equipped, or sent to sea under greater dis
advantages. But that did not deter the
active and vigorous spirit of An6on, who
now hoisted his broad pennant as Commo
dore, and soon afforded presumption that
the resources of his own mind were capable
of counteiacting some of the evils which
were eu'aiied on them.
The squadron sailed from St Helens
September 18, 1740, and after a tedious
passage arrived at Madeira on the 23th of
October, where, having taken in wine and
other refreshments, the Commodore con
tinued his course, narrowly escaping from
the Spanish fleet under Pizarro.
A ICrcord of ickn-ps and torm.
Even at this early period of the voyage
much of that sickness prevailed in the
squadron by which its crews were soon af
terward so fearfully thinned. Anson or
dered -xtra air scuttles to be cut in each
ship tor more effectual ventilation.
"On tne 18th of December the squadron i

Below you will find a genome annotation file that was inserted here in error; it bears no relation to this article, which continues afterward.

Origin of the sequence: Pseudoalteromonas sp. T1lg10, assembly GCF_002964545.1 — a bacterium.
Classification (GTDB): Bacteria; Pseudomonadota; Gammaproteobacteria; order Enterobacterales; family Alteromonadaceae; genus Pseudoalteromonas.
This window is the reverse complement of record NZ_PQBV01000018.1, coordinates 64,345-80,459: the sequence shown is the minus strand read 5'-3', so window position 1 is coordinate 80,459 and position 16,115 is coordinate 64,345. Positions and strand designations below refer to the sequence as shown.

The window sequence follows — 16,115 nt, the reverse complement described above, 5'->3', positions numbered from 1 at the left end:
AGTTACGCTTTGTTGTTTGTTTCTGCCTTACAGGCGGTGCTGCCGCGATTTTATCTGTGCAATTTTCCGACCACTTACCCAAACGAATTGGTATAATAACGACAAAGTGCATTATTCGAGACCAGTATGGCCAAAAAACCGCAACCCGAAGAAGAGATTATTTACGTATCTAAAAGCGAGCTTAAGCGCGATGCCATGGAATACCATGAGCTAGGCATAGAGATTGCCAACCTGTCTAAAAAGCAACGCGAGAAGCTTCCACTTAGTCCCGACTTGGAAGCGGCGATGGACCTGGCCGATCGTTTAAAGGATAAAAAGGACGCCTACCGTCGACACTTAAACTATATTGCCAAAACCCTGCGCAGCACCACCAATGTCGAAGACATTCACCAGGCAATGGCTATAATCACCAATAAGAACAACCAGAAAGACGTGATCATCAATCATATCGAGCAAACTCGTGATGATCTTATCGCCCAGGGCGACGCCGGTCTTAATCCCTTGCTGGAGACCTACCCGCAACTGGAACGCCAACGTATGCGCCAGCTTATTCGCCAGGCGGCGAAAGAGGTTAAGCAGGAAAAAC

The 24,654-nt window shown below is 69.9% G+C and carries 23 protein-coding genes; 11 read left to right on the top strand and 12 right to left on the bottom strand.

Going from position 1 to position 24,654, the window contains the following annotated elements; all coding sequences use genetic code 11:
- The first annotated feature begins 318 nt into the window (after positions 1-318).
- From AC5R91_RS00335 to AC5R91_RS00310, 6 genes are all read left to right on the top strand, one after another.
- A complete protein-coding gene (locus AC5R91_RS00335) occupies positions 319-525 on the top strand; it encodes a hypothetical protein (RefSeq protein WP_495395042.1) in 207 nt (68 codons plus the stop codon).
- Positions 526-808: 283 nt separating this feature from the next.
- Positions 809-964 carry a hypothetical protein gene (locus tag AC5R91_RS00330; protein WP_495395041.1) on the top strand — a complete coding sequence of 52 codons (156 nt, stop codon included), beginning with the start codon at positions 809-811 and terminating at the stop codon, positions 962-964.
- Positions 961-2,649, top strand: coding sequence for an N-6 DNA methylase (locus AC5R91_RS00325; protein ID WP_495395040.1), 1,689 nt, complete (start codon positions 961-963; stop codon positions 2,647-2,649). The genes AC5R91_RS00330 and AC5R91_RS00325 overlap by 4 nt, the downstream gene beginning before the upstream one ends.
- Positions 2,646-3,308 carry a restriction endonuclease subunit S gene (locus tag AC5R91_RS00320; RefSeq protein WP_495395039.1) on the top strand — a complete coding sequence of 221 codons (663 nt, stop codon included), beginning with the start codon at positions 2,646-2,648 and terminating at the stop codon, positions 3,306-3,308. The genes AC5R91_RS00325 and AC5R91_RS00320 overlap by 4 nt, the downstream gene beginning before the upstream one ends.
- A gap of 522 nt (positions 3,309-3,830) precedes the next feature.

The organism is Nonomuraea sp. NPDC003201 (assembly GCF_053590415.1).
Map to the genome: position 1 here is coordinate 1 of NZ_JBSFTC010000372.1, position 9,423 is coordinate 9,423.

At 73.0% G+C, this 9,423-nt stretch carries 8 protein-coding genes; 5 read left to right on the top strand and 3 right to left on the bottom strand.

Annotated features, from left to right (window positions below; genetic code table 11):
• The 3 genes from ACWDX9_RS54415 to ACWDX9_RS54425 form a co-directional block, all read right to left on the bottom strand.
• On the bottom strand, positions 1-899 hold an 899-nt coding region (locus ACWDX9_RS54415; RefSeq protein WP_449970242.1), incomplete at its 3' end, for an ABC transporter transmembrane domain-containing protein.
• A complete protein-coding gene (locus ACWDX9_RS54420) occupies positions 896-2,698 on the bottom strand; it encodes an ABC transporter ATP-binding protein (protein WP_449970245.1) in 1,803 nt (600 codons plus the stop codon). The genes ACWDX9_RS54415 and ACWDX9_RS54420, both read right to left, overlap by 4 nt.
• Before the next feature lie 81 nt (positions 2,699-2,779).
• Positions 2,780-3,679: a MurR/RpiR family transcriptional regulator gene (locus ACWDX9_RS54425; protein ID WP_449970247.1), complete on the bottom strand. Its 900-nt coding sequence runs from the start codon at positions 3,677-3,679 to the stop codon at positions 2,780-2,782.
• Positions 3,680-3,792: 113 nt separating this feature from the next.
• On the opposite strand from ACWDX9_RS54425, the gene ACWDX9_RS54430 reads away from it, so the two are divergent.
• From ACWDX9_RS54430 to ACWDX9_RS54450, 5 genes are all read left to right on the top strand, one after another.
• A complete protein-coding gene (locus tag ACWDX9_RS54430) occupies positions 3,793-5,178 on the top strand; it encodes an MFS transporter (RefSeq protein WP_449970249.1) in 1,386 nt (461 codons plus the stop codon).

anchored at the Island of Santa Catalina, on i
the c an ot Brazil, aud landed the sick to .
th number ot some hundreds; but. through
the insolence and treachery of Don Jose
Bvlva de Paz, the Portuguese Governor,
thev were very poor! v accommodated; and,
aiter burvin? great numbers, the sickness
rather increased than diminished."
The ships were here fumigated, cleansed
and washed with vinegar.
January 18,1741, the ships tailed for Port
St. Ju lan, in Patagonia, where they an
chored IheTrjatwas here refitted. On
the 7th ot March they passed the Straits of
Maire, and here the trouble began. The
stormv season came on, the ships were
separated, and encountered appalling diffi
culties and unparalleled distress. The Cen
turion was lor 58 days under reefed courses,
a d ail this tune was trying to double the
ciieaded Cipe Horn.
In wearing ship, by manning the fore
shrouds, one ot the ablest seamen was
thrown overboard. Thev were unable to
lower a boa', vet as the historian (Chaplain
Walter) tell" us: "We perceived that he "
swam vtry stronjr, and it was with the
inmost concern that we found ourselves un
able to assist him."
Cowpei's XVpjnofthe Castaway.
Upon this inc. dent the poet Cowper
founded his exquisite poem ot "The Cast
away." In it occurs the terse: